Cancer

A View on Death After 6 years. I‘m getting closer to 30, the 6th… | by Erick Wence | Dec, 2021

Erick Wence

I‘m getting closer to 30, the 6th anniversary of my father’s passing approaches, and questions of whether I should have a kid of my own are frequent. It was a hot day in May of 2012 and we were building a fence together. For several months prior my dad had this lingering cough that was infrequent enough to worry about, but a sign none the less that something was wrong. The tendonitis that had been taking its toll on him for several years was our focus and it had him in pretty bad shape. He guided me and watched from his seat. This was our dynamic for a while given that he could no longer walk around and stand like he used to. Every project that needed to get done around the house he’d tell me what to do and I’d learn it all.

This was just another one of those days, right? He crouches to grab something. He coughs. Covers his mouth with tissue and stares at it. I look over. Pause. Notice the blood. We look at each other. I ask him “what was that?”. He says “Nothing. My nose is probably just dry.” I stare and slowly continue to work on the fence. I can’t imagine what went through his mind. “Blood? What’s wrong with me? It’s nothing. What if it is? No, I’m fine. It’s fine.” Little did he know I was thinking the same.

It’s getting late. He goes inside to shower while I stay behind to put everything away. I’m in the shed when my 4-year-old niece runs out to say “Tu abuelito is bleeding”. “Tu abuelito” is what she called her grandpa after being told “go tell your grandpa to come here” with the understanding that “your grandpa” was his name, but in Spanish. I see the panic in her little face and I don’t believe her. What is she talking about?

I go to the door and yell out to my mom. Everyone’s in a panic. I can hear my dad is in the bathroom uncontrollably coughing blood. My mom is looking for everything needed to go to the hospital. My niece is crying. My brother is freaking out. I stand there. I call out to him. He can’t talk. It’s coming out faster than he can catch his breath. He’s going to choke. I open the door. I see him in a way I had never seen him before. Coughing. Choking. Afraid. I guide him through catching his breath. He’s done it. He’s ok. The paramedics show up. They say “oh it was just a nose bleed”. No. We go to the hospital with him. The next morning we find that his “nose bleed” was stage 4 kidney cancer and he only had about 2 weeks left to live.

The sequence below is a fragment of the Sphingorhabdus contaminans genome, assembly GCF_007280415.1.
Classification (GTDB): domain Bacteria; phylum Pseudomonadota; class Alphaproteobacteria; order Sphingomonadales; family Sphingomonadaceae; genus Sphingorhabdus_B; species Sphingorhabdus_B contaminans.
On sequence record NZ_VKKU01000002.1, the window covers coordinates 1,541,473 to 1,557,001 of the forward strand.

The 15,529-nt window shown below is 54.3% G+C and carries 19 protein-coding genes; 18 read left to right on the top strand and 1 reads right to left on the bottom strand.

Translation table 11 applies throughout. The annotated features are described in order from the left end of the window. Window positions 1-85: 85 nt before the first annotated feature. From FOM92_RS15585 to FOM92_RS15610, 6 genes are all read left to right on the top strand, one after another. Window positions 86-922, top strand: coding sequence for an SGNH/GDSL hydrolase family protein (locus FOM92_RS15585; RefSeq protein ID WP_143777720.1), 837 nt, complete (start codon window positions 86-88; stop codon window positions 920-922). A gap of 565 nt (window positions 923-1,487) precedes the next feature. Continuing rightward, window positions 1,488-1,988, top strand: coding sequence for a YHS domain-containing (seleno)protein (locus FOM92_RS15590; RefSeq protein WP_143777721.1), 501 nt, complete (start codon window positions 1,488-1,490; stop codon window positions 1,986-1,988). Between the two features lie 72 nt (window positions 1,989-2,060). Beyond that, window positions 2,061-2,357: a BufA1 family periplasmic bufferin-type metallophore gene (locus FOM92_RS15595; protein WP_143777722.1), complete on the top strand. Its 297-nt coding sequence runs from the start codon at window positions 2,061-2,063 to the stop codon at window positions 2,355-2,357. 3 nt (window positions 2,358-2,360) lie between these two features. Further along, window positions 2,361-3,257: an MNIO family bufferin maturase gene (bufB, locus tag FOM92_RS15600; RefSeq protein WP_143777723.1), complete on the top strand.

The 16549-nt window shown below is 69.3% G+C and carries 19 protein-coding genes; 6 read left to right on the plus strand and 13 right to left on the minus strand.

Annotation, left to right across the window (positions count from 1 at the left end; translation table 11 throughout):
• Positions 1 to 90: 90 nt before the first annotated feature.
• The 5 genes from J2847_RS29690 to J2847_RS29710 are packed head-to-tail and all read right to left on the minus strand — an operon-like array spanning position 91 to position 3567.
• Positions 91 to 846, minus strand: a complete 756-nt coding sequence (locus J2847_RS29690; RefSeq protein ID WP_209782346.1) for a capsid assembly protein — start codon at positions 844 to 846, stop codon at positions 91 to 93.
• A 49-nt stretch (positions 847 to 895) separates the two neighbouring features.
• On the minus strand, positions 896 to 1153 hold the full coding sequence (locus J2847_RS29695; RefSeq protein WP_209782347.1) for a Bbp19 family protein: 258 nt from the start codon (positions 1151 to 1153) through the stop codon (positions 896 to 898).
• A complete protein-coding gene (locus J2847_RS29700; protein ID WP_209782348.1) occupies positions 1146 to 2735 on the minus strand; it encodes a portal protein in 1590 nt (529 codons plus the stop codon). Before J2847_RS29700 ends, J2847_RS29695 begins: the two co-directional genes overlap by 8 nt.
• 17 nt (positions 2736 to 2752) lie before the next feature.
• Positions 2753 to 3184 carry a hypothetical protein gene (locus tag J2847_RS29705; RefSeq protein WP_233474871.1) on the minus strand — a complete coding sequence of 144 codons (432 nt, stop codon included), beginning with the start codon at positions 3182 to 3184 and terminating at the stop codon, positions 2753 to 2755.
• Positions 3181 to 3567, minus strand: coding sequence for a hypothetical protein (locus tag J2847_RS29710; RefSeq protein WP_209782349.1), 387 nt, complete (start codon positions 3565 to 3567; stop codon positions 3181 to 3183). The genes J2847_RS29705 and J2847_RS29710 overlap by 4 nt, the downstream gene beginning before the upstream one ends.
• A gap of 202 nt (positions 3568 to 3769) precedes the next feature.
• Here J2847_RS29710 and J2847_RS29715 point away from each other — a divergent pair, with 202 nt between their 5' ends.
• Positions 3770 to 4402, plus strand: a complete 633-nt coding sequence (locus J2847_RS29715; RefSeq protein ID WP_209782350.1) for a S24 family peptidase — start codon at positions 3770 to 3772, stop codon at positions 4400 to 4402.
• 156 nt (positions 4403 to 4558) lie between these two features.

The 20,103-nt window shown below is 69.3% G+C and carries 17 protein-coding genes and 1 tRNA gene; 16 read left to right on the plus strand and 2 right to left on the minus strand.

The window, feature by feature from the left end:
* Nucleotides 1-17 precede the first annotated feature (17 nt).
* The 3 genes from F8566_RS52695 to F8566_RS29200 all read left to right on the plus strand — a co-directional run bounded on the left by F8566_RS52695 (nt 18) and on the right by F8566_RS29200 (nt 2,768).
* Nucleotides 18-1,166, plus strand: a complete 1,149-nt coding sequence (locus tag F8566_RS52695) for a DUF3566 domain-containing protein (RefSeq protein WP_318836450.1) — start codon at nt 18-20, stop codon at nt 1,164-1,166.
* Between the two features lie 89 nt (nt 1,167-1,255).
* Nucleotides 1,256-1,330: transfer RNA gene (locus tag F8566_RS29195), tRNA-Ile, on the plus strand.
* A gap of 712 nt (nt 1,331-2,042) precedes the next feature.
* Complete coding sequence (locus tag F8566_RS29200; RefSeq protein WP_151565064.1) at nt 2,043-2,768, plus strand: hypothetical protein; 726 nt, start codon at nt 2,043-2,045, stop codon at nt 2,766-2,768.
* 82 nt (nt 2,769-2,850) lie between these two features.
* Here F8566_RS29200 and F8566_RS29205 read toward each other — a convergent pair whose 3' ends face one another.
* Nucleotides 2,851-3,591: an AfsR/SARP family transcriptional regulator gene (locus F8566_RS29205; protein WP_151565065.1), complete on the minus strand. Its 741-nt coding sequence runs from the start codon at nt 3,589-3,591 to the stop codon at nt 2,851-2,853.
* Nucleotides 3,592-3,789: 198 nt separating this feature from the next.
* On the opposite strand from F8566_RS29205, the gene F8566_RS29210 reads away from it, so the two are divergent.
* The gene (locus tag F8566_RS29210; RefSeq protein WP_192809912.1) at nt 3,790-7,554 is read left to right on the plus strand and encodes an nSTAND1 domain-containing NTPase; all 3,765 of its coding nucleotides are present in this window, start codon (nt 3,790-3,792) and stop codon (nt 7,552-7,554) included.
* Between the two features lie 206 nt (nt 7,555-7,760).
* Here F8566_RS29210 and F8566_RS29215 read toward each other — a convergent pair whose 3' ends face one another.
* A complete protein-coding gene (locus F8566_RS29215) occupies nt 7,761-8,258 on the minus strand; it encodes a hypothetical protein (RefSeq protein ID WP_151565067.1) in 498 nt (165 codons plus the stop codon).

2 weeks. He was fine. His biggest problem was tendonitis. He wasn’t a smoker. He wasn’t even an avid drinker. What? Is there anything we can do? He’s on chemo, but that won’t really help. My father is in this bed. The chemo has given him mouth sores making it unbearable to eat or speak. For several years now my worry was that my father’s tendonitis made it so he could never play basketball or soccer with me anymore. My biggest worry was that my father is getting old because he can no longer work on projects around the house like he used to. My biggest worry. 2 weeks is all we have left and he can’t even tell me what we’re supposed to do. This man I grew up seeing as the most important and inspiring man in my life because he could do everything. He was invincible. He could beat anyone in any sport of their choice. He could fix anything. He could do anything. The same man that put me through Tae Kwon Do and was there to train me outside of class. The same man that dreamed of playing an instrument, but never could, and when he heard I wanted to he found a way for me to learn guitar. The same man who made my younger brother with cerebral palsy walk after he was told he never would. This man is in his death bed and we, I, can’t do anything about it. We take him home. We’re getting a second opinion. We don’t care what they say. I’m 21

He’s at my graduation crutches and all. Not an ideal situation for him, but exhausted he’s happy to see another one of his kids graduate. Life is as good as it can be for the last few years, but I start to notice my mother more and more worried as the winter months approach. I’ve been working so I only hear how the doctor’s appointments have been going. Some days good. Some days bad. My mother starts to tell me my father is starting to forget things. His coordination is off. I don’t see it. He’s doing fine. I spend time with my girlfriend. I go to work. I continue to receive messages of every new little thing my dad did wrong that day. He’s doing fine. We’re going to watch the next big boxing match. We get our snacks together. The fight is on. He’s happy. We’re happy. He turns to my mom and asks where I am. He turns. He looks at me. Nervously smiles realizing the mistake he’s made. We watch the fight.